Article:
David Bourget (Western Ontario)
David Chalmers (ANU, NYU)
Rafael De Clercq
Jack Alan Reynolds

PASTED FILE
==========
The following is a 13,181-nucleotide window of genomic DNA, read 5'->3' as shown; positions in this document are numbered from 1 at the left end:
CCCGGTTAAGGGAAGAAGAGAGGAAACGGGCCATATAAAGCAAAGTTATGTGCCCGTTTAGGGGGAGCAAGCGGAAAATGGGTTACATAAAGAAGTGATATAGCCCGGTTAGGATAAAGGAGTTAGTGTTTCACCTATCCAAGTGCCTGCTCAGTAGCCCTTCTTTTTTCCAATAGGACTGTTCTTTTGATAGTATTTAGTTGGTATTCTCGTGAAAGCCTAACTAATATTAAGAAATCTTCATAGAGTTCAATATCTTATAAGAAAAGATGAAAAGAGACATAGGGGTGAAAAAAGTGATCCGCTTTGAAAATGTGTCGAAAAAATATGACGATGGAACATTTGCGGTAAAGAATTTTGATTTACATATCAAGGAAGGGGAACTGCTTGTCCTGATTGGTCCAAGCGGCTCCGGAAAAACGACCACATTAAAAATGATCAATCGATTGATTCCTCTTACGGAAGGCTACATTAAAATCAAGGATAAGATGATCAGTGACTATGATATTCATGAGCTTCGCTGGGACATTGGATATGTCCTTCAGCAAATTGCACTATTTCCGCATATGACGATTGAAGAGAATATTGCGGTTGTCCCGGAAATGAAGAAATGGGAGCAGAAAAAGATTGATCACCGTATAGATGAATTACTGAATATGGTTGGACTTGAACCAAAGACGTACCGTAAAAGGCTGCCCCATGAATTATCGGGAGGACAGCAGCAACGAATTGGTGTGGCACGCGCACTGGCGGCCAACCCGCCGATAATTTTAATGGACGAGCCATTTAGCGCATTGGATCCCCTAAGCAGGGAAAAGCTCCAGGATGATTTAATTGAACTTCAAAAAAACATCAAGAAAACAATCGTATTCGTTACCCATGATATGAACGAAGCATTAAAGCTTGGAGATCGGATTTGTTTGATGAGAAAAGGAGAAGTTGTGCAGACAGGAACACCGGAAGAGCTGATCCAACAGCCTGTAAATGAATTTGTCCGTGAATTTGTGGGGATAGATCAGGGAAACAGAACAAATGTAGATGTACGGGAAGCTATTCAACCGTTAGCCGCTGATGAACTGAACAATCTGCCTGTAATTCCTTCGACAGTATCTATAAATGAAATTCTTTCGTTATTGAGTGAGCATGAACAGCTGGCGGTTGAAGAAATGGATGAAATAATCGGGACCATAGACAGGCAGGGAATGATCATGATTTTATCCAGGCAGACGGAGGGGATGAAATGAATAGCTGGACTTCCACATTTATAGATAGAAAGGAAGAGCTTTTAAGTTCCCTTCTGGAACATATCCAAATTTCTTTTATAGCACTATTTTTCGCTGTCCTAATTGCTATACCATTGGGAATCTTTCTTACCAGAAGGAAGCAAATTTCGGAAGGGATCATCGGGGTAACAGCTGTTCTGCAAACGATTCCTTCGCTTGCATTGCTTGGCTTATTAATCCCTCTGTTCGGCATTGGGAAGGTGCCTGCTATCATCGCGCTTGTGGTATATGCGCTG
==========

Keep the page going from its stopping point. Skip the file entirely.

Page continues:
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Most political theorists became acquainted with the work of Jürgen Habermas through his 1973 publication of Legitimationsprobleme im Spätkapitalismus (which became available in English two years later as Legitimation Crisis). In this work, Habermas argued that the traditional Marxist analysis of crisis tendencies in the capitalist system was outdated, given the relative success of the welfare-state compromise. He claimed instead that crisis tendencies generated in the economic sphere would be displaced, via state action, into the cultural sphere. This would in turn create problems of social integration, undermining many of the resources that the state requires for its ongoing management of the economy. In particular, it creates the possibility of a large-scale loss of legitimacy for government institutions. Even though this thesis was not especially new, Habermas’s analysis offered the promise of a more rigorous formulation of the mechanism through which these undesirable cultural sideeffects would be generated. However, Habermas billed his discussion in Legitimation Crisis as only a set of “programmatic” suggestions. Despite being provocative, they were in no sense articulated at a satisfactory level of detail. Unfortunately, despite the fact that Habermas has gone on to a considerable refinement of his broadly sociotheoretic views, he has never returned to an explicit treatment of the principal issues raised in Legitimation Crisis. Nevertheless, through a number of brief discussions that appear in his later work, it is possible to piece..
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